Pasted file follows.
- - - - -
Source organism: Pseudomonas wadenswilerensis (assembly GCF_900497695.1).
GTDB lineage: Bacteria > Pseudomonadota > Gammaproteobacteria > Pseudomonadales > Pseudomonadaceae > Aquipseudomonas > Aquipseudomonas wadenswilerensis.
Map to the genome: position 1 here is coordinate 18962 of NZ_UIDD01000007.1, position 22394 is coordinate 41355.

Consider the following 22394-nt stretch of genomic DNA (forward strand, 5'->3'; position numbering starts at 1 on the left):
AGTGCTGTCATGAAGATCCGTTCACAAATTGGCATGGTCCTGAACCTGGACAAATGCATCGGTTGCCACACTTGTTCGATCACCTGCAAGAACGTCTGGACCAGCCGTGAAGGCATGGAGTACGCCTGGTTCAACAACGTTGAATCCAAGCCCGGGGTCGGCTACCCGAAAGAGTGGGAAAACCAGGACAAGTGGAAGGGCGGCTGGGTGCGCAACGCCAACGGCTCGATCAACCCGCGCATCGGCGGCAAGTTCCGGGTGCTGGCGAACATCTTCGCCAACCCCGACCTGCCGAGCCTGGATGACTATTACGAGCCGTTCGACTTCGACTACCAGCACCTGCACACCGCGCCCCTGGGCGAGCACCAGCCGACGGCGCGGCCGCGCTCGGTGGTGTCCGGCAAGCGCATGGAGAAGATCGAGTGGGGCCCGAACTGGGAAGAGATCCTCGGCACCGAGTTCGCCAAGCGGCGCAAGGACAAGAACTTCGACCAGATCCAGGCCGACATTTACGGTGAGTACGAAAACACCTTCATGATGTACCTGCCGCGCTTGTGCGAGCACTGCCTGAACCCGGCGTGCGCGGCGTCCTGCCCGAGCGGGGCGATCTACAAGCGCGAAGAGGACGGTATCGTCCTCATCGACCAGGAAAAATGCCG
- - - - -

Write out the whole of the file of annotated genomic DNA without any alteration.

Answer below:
Source organism: Pseudomonas wadenswilerensis (assembly GCF_900497695.1).
GTDB lineage: Bacteria > Pseudomonadota > Gammaproteobacteria > Pseudomonadales > Pseudomonadaceae > Aquipseudomonas > Aquipseudomonas wadenswilerensis.
Map to the genome: position 1 here is coordinate 18962 of NZ_UIDD01000007.1, position 22394 is coordinate 41355.

Consider the following 22394-nt stretch of genomic DNA (forward strand, 5'->3'; position numbering starts at 1 on the left):
AGTGCTGTCATGAAGATCCGTTCACAAATTGGCATGGTCCTGAACCTGGACAAATGCATCGGTTGCCACACTTGTTCGATCACCTGCAAGAACGTCTGGACCAGCCGTGAAGGCATGGAGTACGCCTGGTTCAACAACGTTGAATCCAAGCCCGGGGTCGGCTACCCGAAAGAGTGGGAAAACCAGGACAAGTGGAAGGGCGGCTGGGTGCGCAACGCCAACGGCTCGATCAACCCGCGCATCGGCGGCAAGTTCCGGGTGCTGGCGAACATCTTCGCCAACCCCGACCTGCCGAGCCTGGATGACTATTACGAGCCGTTCGACTTCGACTACCAGCACCTGCACACCGCGCCCCTGGGCGAGCACCAGCCGACGGCGCGGCCGCGCTCGGTGGTGTCCGGCAAGCGCATGGAGAAGATCGAGTGGGGCCCGAACTGGGAAGAGATCCTCGGCACCGAGTTCGCCAAGCGGCGCAAGGACAAGAACTTCGACCAGATCCAGGCCGACATTTACGGTGAGTACGAAAACACCTTCATGATGTACCTGCCGCGCTTGTGCGAGCACTGCCTGAACCCGGCGTGCGCGGCGTCCTGCCCGAGCGGGGCGATCTACAAGCGCGAAGAGGACGGTATCGTCCTCATCGACCAGGAAAAATGCCG